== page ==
redundancies within their business functions (such as having multiple and
backup suppliers and safety stocks). These network characteristics also enable
individual actors to better adapt to a changing climate. However, they may also
generate trade-offs; for example, between building redundancy and efficiency,
or between consolidating core capabilities for competitive advantage or
developing new ones for adaptation.
With the use of value chain network analyses, it is now possible to inform the design of value chains in order to increase their climate resilience and support the adaptive capacity of value chain actors. For example, the network structure of resource flows can be investigated, in order to understand how resources are exchanged between value chain actors, which actors hold critical positions within the network, and what levels of diversity and redundancy the whole network holds. From a government perspective, this information can be used to inform and justify the allocation of resources for value chain development.
Network analyses have also been used to demonstrate how business
associations can improve information sharing, helping to promote greater value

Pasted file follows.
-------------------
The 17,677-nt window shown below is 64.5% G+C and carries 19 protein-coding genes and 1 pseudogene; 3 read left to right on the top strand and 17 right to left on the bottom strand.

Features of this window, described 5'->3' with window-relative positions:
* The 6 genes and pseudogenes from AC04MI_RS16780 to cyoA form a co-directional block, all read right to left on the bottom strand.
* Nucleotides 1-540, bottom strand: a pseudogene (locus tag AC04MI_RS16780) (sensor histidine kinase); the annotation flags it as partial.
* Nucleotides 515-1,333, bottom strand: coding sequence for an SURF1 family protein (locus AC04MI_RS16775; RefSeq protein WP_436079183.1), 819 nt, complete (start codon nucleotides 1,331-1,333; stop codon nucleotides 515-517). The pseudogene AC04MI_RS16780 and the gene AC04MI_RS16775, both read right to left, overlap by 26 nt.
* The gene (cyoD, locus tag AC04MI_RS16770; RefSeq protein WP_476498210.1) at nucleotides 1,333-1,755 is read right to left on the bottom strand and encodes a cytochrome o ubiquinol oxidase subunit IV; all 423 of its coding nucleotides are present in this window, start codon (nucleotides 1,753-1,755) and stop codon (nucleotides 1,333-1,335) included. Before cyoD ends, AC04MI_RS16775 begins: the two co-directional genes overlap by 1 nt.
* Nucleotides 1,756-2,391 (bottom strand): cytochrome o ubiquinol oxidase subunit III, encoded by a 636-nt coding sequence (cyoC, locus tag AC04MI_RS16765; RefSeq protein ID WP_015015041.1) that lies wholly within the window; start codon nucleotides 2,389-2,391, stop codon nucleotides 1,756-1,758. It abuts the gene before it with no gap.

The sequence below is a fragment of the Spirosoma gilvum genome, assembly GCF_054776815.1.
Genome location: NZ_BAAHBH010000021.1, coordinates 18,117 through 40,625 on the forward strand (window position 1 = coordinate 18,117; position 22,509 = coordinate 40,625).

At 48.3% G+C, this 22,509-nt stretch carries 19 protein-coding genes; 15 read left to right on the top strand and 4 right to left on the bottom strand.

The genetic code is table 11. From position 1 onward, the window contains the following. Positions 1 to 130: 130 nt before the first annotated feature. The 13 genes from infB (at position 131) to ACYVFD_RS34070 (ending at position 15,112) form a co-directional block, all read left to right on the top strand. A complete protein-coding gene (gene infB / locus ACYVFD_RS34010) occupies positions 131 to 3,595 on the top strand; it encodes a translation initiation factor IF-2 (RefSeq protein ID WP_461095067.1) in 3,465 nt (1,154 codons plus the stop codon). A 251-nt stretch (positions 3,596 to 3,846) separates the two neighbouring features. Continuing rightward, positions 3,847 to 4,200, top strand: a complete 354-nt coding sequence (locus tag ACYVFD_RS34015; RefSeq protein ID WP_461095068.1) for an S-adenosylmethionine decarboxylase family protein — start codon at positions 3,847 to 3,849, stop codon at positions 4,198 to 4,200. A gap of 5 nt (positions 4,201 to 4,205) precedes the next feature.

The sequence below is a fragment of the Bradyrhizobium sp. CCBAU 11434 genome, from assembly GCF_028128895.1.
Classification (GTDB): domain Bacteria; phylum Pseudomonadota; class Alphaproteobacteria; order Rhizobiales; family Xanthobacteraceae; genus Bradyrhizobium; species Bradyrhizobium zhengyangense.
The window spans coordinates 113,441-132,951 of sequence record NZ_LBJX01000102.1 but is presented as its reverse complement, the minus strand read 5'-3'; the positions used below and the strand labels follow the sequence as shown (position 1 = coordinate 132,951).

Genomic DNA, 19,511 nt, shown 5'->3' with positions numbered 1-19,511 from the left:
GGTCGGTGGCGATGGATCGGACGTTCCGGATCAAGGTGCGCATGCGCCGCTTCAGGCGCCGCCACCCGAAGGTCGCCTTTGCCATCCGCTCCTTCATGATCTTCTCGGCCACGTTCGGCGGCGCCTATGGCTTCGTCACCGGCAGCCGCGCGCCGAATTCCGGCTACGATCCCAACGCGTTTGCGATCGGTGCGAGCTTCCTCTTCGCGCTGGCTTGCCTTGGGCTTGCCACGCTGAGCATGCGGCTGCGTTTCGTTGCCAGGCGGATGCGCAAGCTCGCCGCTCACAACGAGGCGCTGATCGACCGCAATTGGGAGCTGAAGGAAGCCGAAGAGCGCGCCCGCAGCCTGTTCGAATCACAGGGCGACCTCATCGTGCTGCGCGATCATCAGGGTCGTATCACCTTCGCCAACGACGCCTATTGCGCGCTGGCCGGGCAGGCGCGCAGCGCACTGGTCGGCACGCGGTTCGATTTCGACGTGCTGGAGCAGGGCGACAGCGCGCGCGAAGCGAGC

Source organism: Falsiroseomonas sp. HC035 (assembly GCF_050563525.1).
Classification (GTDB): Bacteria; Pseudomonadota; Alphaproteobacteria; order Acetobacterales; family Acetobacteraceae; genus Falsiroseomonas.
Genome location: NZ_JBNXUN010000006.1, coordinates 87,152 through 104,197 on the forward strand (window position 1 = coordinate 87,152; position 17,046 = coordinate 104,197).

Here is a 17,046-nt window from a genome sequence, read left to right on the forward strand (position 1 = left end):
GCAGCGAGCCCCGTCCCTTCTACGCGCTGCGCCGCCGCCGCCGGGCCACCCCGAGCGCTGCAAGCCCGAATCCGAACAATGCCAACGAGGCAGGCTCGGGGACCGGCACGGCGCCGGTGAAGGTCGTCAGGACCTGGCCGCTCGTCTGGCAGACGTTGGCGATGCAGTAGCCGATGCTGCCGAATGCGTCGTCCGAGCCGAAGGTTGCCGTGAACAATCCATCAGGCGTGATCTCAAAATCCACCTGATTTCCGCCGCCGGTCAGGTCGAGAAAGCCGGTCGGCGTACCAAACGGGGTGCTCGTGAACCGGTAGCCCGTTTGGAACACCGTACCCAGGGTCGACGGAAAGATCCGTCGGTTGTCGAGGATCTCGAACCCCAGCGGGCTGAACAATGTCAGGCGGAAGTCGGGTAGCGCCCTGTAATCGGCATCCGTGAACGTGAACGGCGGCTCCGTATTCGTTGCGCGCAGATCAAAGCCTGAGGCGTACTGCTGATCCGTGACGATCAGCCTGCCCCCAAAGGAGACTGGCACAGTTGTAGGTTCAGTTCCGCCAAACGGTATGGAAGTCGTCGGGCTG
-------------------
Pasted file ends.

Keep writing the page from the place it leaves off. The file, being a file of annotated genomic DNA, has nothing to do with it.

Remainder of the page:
chain climate resilience and positively influencing actors’ adaptive capacity.
In Figure 1 below, a representation of the cassava value chain network
illustrates how different categories of actors currently interact in the
exchange of different resources (i.e. information, material and financial
resources), and how diverse the cassava value chain is in terms of type of key
actors holding the network together. Each circle represents an actor, and the
links between them show the resource flows between them (material, financial
and information). The map is generated using a software called Gephi, which
determines the spatial location of actors according to the level of attraction
between the links to eachother. We can see in this diagram that a lot of the
lines are yellow. These yellow lines are showing the resource flows among
actors in the promoters group (an industry cluster composed of different value
chain actors that work collaboratively to promote value chain development). In Figure
2, we see what the resource flows look like for information in this network.
This figure shows the information network and how it changes with and without
the presence (and connections) of the promoters group. When examined
quantitatively, analyses show that the presence of this group increases the
overall level of connectivity of the network in a number of ways: first, by increasing
its overall density; second, by lowering the average path length of the network
(i.e. the number of steps information needs to make in path between any two
actors); and third, by reducing the network’s modularity (a measure used to
understand how fragmented the network is into smaller sub-groups). This means